So how will he get there? According to Trump's campaign, first and foremost is creating an impenetrable border with Mexico to stop the inward flow of illegal immigrants, somehow paid for by the Mexican state, which has said it will not fund any such wall. There will also be the immediate targeting for deportation of criminal illegal immigrants "on day one", says the Trump campaign, even though ICE already works to remove them as a matter of priority.
As president, Trump would also try to abolish "sanctuary cities", where undocumented migration is overlooked as a matter of policy, by cutting their federal funding unless they enforce national immigration law. Moreover, he says he would "end catch and release", meaning anybody brought into custody as an undocumented migrant will be deported. He would also expand the number of immigration law enforcers.
"All immigration laws will be enforced – we will triple the number of ICE agents," states Trump's campaign website. "Anyone who enters the US illegally is subject to deportation. That is what it means to have laws and to have a country."
"The Trump administration is going to have to work with Congress to provide additional funding," Mittelstadt said. "So at present, and for the last number of years, Congress has essentially given the Department for Homeland Security enough money to identify, detain, and deport around 400,000 people annually. To ramp up this enforcement and detention and deportation machinery will require significant additional resources."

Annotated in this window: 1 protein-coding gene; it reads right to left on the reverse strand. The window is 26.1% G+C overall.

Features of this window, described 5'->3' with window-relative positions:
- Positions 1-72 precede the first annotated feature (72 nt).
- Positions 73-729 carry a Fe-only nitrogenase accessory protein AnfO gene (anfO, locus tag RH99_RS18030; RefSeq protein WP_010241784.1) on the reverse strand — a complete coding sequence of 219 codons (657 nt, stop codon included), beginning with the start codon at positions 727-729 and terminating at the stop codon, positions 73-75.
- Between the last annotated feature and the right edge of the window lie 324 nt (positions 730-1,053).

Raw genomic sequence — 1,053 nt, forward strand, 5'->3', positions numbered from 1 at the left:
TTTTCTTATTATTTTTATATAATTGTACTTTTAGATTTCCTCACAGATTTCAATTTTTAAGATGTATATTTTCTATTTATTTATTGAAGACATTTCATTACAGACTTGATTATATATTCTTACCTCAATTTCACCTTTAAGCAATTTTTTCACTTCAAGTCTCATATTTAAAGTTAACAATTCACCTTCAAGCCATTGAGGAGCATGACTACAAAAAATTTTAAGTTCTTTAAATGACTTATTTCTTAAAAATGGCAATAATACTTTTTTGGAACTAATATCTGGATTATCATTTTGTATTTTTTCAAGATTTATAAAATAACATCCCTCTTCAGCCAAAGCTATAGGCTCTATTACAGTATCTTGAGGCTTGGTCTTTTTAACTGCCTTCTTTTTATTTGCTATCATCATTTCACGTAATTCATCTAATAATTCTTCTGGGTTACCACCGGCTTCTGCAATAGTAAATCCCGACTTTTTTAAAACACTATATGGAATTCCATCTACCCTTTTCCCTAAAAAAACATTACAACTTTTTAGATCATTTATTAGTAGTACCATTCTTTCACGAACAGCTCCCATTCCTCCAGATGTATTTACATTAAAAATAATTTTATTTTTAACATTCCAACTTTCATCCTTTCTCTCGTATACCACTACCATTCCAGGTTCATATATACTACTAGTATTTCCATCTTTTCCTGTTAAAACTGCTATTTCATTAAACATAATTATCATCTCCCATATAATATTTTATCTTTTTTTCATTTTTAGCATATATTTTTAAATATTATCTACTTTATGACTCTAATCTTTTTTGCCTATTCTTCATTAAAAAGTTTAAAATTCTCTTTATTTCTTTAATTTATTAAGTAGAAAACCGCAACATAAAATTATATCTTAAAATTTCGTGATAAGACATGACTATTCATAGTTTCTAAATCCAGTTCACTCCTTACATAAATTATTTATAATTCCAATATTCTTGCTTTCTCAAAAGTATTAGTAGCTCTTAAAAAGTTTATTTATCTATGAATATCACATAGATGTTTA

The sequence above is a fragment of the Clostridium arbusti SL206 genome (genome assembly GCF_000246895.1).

As well as securing extra funding from Congress, Trump will have to rely on the complicity of non-federal authorities, and signs are he will come up against strong resistance. There are thought to be around 300 "sanctuary jurisdictions" that do not fully comply with ICE. The mayor of one sanctuary city, Minneapolis, has pledged not to work with a beefed up ICE under President Trump, who is to formally take office on 20 January 2017.
"I will continue to stand by immigrants in Minneapolis," said Mayor Betsy Hodges in a statement. "For years, Minneapolis has codified in ordinance that our police officers will not do the work of the federal government and ICE regarding immigration status. If police officers were to do the work of ICE it would harm our ability to keep people safe and solve crimes.
"Witnesses and victims of crimes won't come forward if they think our police officers will question or detain them about their immigration status. Our ordinance has helped us solve crime and keep communities safer. If our police were doing the work of ICE, Minneapolis would be less safe for everyone, regardless of immigration status."